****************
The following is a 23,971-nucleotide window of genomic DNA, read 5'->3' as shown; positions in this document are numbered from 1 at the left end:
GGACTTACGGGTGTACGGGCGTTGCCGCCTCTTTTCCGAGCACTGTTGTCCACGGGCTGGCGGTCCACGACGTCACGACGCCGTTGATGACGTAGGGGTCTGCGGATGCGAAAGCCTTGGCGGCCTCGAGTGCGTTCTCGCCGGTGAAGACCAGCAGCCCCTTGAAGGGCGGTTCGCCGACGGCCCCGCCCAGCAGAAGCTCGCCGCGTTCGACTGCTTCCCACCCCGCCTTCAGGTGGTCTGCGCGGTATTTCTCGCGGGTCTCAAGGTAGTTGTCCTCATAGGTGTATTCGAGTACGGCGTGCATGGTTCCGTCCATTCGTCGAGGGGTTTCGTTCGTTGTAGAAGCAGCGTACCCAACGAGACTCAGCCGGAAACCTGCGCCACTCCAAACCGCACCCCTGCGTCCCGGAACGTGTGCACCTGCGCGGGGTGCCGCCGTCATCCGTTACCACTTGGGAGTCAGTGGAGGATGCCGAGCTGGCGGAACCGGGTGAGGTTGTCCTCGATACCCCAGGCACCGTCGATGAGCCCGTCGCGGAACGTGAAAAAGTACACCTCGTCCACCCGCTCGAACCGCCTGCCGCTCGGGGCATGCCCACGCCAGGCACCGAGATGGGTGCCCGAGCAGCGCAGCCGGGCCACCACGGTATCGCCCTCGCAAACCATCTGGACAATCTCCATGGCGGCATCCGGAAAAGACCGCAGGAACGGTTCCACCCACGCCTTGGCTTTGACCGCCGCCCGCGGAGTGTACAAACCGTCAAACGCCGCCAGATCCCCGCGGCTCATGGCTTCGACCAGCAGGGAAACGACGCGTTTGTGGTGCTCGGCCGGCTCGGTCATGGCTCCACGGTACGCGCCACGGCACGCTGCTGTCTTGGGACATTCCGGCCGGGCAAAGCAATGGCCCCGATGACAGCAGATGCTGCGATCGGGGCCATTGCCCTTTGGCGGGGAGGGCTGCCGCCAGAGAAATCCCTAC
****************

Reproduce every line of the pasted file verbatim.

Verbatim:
The following is a 23,971-nucleotide window of genomic DNA, read 5'->3' as shown; positions in this document are numbered from 1 at the left end:
GGACTTACGGGTGTACGGGCGTTGCCGCCTCTTTTCCGAGCACTGTTGTCCACGGGCTGGCGGTCCACGACGTCACGACGCCGTTGATGACGTAGGGGTCTGCGGATGCGAAAGCCTTGGCGGCCTCGAGTGCGTTCTCGCCGGTGAAGACCAGCAGCCCCTTGAAGGGCGGTTCGCCGACGGCCCCGCCCAGCAGAAGCTCGCCGCGTTCGACTGCTTCCCACCCCGCCTTCAGGTGGTCTGCGCGGTATTTCTCGCGGGTCTCAAGGTAGTTGTCCTCATAGGTGTATTCGAGTACGGCGTGCATGGTTCCGTCCATTCGTCGAGGGGTTTCGTTCGTTGTAGAAGCAGCGTACCCAACGAGACTCAGCCGGAAACCTGCGCCACTCCAAACCGCACCCCTGCGTCCCGGAACGTGTGCACCTGCGCGGGGTGCCGCCGTCATCCGTTACCACTTGGGAGTCAGTGGAGGATGCCGAGCTGGCGGAACCGGGTGAGGTTGTCCTCGATACCCCAGGCACCGTCGATGAGCCCGTCGCGGAACGTGAAAAAGTACACCTCGTCCACCCGCTCGAACCGCCTGCCGCTCGGGGCATGCCCACGCCAGGCACCGAGATGGGTGCCCGAGCAGCGCAGCCGGGCCACCACGGTATCGCCCTCGCAAACCATCTGGACAATCTCCATGGCGGCATCCGGAAAAGACCGCAGGAACGGTTCCACCCACGCCTTGGCTTTGACCGCCGCCCGCGGAGTGTACAAACCGTCAAACGCCGCCAGATCCCCGCGGCTCATGGCTTCGACCAGCAGGGAAACGACGCGTTTGTGGTGCTCGGCCGGCTCGGTCATGGCTCCACGGTACGCGCCACGGCACGCTGCTGTCTTGGGACATTCCGGCCGGGCAAAGCAATGGCCCCGATGACAGCAGATGCTGCGATCGGGGCCATTGCCCTTTGGCGGGGAGGGCTGCCGCCAGAGAAATCCCTAC